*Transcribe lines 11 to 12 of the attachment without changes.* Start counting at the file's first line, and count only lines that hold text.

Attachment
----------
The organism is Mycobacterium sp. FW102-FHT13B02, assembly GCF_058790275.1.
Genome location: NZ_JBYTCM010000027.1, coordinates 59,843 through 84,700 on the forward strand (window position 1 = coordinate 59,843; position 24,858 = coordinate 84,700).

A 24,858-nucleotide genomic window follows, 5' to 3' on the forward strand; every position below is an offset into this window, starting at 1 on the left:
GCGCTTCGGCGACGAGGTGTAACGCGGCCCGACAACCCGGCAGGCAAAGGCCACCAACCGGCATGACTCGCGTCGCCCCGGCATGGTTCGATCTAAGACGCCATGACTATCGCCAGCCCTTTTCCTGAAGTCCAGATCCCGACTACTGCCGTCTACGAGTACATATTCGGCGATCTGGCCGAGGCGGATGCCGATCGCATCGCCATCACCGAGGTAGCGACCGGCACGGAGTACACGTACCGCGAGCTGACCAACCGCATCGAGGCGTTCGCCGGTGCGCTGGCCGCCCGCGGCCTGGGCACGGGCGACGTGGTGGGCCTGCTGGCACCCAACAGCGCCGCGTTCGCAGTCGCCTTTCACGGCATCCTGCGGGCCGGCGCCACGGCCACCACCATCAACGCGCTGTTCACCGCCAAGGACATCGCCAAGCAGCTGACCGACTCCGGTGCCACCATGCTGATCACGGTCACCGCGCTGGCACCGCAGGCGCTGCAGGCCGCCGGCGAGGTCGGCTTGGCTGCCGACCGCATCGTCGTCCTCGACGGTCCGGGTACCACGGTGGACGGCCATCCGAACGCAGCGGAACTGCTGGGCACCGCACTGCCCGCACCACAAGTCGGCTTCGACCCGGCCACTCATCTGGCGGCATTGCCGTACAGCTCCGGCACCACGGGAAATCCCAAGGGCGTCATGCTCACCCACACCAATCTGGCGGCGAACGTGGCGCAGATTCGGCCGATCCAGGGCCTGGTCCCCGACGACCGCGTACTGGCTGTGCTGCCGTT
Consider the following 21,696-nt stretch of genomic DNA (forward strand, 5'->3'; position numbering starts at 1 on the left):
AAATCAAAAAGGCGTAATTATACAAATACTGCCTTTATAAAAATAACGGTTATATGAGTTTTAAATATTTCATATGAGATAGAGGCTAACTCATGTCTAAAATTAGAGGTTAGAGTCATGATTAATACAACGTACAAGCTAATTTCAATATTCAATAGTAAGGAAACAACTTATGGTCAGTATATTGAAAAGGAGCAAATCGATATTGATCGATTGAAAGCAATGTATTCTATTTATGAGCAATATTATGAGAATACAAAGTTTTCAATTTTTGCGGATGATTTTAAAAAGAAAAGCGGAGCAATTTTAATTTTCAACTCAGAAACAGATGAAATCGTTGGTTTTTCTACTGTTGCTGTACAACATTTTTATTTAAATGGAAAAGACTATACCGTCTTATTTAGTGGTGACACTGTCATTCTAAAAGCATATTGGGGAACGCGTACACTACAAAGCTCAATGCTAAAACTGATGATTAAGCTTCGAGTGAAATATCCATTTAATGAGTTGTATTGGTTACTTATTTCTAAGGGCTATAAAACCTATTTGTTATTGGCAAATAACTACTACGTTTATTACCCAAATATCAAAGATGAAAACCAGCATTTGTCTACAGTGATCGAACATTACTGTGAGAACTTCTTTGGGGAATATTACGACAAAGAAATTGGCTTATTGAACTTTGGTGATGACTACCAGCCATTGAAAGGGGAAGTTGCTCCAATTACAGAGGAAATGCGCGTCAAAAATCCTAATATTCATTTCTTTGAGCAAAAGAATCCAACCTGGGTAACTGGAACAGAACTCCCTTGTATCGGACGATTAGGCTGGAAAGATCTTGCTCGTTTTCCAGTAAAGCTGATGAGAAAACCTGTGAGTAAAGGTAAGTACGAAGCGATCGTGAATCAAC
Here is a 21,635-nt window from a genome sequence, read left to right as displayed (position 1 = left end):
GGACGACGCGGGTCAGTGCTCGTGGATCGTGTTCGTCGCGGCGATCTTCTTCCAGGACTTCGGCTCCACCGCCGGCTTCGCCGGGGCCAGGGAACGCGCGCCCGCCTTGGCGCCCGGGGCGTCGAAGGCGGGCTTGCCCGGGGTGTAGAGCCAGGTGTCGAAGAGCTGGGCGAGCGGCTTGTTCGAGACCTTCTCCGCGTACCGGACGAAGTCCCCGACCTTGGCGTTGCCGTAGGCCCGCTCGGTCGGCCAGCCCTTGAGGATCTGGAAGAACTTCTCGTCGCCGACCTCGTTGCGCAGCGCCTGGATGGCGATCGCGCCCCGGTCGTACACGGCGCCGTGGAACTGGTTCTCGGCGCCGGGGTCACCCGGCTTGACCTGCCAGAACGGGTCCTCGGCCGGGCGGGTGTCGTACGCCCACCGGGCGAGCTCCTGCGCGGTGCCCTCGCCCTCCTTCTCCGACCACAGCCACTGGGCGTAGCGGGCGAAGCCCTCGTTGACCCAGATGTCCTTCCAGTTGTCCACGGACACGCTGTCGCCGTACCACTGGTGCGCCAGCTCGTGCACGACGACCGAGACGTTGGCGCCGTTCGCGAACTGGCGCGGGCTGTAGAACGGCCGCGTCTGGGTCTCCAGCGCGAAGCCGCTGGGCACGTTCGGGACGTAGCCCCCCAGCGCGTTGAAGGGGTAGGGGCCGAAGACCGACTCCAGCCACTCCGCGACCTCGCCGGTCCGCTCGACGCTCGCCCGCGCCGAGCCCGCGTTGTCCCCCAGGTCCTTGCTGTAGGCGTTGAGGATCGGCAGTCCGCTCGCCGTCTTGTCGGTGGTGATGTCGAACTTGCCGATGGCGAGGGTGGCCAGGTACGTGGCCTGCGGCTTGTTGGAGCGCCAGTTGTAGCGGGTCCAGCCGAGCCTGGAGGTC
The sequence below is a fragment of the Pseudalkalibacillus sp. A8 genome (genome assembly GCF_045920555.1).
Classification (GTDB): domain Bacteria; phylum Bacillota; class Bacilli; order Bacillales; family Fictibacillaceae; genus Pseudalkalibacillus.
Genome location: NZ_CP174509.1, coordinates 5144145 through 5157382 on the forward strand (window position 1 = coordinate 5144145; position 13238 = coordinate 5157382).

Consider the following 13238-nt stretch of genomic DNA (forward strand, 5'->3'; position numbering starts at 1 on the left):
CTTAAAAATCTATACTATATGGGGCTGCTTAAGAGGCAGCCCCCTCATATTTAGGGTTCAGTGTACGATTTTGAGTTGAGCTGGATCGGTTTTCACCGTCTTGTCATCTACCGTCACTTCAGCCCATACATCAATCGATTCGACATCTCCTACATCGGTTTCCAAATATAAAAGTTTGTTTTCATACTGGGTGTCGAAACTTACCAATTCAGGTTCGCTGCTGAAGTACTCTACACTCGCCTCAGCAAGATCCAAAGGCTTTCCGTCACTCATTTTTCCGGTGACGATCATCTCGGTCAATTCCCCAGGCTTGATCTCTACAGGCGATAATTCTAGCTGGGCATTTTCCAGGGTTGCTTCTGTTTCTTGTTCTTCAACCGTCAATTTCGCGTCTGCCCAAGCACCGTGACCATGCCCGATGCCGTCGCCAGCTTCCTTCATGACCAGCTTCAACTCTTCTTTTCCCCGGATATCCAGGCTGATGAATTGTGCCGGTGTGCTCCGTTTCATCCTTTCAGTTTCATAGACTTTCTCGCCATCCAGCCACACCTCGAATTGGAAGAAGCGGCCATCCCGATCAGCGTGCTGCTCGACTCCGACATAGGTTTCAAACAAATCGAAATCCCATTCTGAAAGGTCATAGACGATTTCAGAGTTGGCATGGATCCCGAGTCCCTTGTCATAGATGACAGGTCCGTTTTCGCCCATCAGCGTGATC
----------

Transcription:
Genome location: NZ_CP174509.1, coordinates 5144145 through 5157382 on the forward strand (window position 1 = coordinate 5144145; position 13238 = coordinate 5157382).

Consider the following 13238-nt stretch of genomic DNA (forward strand, 5'->3'; position numbering starts at 1 on the left):